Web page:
As is common for health professional organizations, the American College of Emergency Physicians has an associated PAC. This PAC has the stated goals of funding “pro-emergency medicine candidates who will consider the issues that are important to [emergency room physicians and their] patients.” Yet, despite the ACEP’s clear and emphatic stance advocating for increased gun regulation, their political arm has already donated $422,000 to candidates running in the 2015-2016 election cycle who have also received campaign funds from the NRA. This is close to double the total amount they have given candidates who have not received any NRA funding. On a candidate-by-candidate basis, the ACEP has given an average of $4,200 to these pro-gun candidates, versus $2,900 to candidates receiving no NRA support.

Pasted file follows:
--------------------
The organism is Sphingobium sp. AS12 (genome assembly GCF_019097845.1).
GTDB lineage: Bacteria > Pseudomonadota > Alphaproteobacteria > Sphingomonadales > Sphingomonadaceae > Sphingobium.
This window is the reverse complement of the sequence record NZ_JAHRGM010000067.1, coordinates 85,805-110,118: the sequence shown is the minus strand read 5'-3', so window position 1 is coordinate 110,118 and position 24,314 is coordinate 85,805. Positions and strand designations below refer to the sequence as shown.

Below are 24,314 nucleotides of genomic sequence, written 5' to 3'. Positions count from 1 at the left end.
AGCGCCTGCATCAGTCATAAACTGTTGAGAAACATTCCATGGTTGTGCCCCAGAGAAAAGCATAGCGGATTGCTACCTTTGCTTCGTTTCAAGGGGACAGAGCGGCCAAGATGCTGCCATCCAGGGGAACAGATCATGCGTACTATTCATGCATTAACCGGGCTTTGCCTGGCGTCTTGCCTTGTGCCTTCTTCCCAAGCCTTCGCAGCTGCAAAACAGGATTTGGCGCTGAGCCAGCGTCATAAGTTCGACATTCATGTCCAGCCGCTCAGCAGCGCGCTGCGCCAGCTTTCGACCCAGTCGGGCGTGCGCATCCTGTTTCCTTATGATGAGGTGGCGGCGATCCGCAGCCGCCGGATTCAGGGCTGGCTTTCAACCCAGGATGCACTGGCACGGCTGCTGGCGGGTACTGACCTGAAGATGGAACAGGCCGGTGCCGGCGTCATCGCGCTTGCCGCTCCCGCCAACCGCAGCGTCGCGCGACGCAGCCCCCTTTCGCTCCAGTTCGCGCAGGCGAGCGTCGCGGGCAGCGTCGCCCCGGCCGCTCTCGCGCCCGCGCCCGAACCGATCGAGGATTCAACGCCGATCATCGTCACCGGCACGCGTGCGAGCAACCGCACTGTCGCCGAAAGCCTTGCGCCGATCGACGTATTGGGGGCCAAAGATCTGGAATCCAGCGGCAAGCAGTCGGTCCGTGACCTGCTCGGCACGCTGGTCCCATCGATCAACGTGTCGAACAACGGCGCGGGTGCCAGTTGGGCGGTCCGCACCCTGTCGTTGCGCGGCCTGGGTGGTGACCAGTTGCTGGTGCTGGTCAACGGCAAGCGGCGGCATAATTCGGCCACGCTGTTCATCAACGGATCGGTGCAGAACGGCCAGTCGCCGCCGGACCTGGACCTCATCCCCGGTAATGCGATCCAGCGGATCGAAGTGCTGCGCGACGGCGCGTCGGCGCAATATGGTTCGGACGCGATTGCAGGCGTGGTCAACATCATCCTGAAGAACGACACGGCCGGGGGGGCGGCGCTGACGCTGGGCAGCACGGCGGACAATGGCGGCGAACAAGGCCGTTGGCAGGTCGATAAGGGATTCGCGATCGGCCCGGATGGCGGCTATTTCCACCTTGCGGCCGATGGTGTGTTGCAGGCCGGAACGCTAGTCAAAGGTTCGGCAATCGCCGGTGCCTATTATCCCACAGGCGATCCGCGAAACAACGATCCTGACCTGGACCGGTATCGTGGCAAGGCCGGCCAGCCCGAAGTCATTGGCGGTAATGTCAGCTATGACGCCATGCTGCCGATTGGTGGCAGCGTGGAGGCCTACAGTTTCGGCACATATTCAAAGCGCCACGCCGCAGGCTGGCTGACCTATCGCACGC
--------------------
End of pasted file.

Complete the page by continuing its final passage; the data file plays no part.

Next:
These dollars have an impact. A 2010 story on the AECP website broadcast the organization’s pivotal role in electing Representative Jeff Duncan into an open seat in South Carolina, both directly through financial contributions and indirectly by mobilizing the American Medical Association’s (AMA) political support. The NRA also enthusiastically endorsed Rep. Duncan in 2010, citing his “perfect pro-gun voting record” and co-sponsorship of bills rolling back gun regulations in the South Carolina state house as rationale for their “A” rating. Duncan has since emphatically and publicly come out against some of the key recommendations delineated in the AECP’s 2013 policy statement, writing on Facebook that “expanded background checks and gun show requirements would have had NO effect on stopping Aurora, Sandy Hook or Tucson. Nor would they have any effect on the violent gun-crime in Chicago.” During his tenure in the house, Duncan has cast his ballot in a manner consistent with his NRA endorsement, voting for legislation that prohibits the District of Columbia from using federal funds to regulate gun possession and for a bill requiring states that authorize concealed firearm carry to honor concealed carry permits issued by another state.